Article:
Heller talks with Ellen Weinstein about her new book, Recipes for Good Luck (Chronicle Books), which lists the unique practices—from quirky superstitions to performance rituals as well as creative processes—and curious habits of a slew of influential people.
Michael Rossum has been printing small collections of design artifacts for "The Closest Friends of Kat Ran Press" for a number of years. His most recent #7 is Designs on Shaw, a sweet little appreciation of interpretations of George Bernard Shaw's work.
J.J. Sedelmaier partners with Peter Paeth to bring you this extensively researched article about commercial artist Louis Paeth, whose career serves as a wonderful example of how many illustrators and designers navigated the world of commercial art during much of the 20th century.
Michael Gerber, founder and publisher of The American Bystander, is committed to print. Whereas once the field was full of funny mags, now, trenchant humor has migrated to late-night television and the digital world as populated by laff-makers too. Has this hurt the following of Gerber's magazine? Let's see.
Don't be confused by the title. The Federal government did not actually own the Federal Schools correspondence courses—but there was a connection.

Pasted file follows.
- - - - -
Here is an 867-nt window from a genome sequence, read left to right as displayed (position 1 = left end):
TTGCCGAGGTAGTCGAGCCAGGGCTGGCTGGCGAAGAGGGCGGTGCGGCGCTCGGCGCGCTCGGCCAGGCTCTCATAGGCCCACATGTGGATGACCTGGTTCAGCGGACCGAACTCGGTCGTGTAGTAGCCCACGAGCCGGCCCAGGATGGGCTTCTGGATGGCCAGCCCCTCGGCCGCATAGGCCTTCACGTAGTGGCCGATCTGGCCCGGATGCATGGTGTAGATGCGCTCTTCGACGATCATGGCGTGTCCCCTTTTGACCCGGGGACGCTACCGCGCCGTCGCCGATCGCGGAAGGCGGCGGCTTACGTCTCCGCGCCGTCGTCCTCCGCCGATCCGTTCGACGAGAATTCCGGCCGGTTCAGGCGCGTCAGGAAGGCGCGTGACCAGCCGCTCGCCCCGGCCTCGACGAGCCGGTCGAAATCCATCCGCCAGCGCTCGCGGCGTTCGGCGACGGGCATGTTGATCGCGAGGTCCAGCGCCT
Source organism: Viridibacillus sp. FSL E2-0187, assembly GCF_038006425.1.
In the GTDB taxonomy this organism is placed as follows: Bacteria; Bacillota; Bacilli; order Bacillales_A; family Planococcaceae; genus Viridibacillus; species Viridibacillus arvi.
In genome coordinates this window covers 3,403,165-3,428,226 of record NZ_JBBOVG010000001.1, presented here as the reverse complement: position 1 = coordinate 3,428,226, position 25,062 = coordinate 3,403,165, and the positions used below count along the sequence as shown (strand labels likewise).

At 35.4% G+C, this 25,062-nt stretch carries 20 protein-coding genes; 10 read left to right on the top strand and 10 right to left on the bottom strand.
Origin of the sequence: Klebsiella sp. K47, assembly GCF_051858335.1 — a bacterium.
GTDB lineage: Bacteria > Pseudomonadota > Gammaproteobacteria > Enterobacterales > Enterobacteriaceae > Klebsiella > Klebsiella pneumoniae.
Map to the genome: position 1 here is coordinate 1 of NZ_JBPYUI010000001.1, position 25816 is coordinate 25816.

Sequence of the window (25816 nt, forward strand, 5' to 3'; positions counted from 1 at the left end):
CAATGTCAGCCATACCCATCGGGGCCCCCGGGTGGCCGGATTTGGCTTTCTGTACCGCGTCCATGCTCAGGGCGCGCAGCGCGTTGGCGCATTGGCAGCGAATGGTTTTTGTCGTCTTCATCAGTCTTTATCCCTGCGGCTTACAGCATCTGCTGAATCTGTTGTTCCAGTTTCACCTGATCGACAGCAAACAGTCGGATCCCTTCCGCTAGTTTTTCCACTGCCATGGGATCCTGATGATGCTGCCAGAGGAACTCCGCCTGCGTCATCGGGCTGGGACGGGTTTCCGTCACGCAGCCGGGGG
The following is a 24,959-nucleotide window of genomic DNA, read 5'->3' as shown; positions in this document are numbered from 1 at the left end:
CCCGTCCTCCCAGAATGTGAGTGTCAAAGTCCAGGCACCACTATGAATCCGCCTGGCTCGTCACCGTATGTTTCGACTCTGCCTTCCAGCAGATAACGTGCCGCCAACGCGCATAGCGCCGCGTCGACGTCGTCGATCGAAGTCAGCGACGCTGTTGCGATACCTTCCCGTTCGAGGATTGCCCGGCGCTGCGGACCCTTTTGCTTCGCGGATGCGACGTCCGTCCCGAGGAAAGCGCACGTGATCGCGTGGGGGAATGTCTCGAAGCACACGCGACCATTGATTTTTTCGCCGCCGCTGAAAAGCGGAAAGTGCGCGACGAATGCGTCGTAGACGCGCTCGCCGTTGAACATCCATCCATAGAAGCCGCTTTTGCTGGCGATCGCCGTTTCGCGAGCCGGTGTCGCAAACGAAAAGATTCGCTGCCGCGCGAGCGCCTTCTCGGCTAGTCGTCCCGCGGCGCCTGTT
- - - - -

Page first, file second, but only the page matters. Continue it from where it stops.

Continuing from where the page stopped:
Chris Ware’s Building Stories blew apart entrenched meanings of “book” and “graphic novel.” So how does he top that? Well, now there’s Monograph. Let's have a look inside.
Edelweiss Beer made good use of fans and stamps as advertising media with delightful illustrations that seemed to defy the traditional beverage conventions.
If it’s a nearly 300-page graphic novel about the history of crossword puzzles, and it’s titled Fun, then it better be pretty damn entertaining. And yes, Italian artist Paolo Bacilieri delivers the fun, both narratively and visually.
Experimental picture books can teach graphic designers a lot about the building blocks of visual acuity and storytelling—and Argentinian author-illustrator Isol is a case in point.
Having always gravitated toward literature and books, it was very tempting for Poul Lange to use this source for collage material, despite how the stigma of book burnings and the banning of literature runs deep in our consciousness.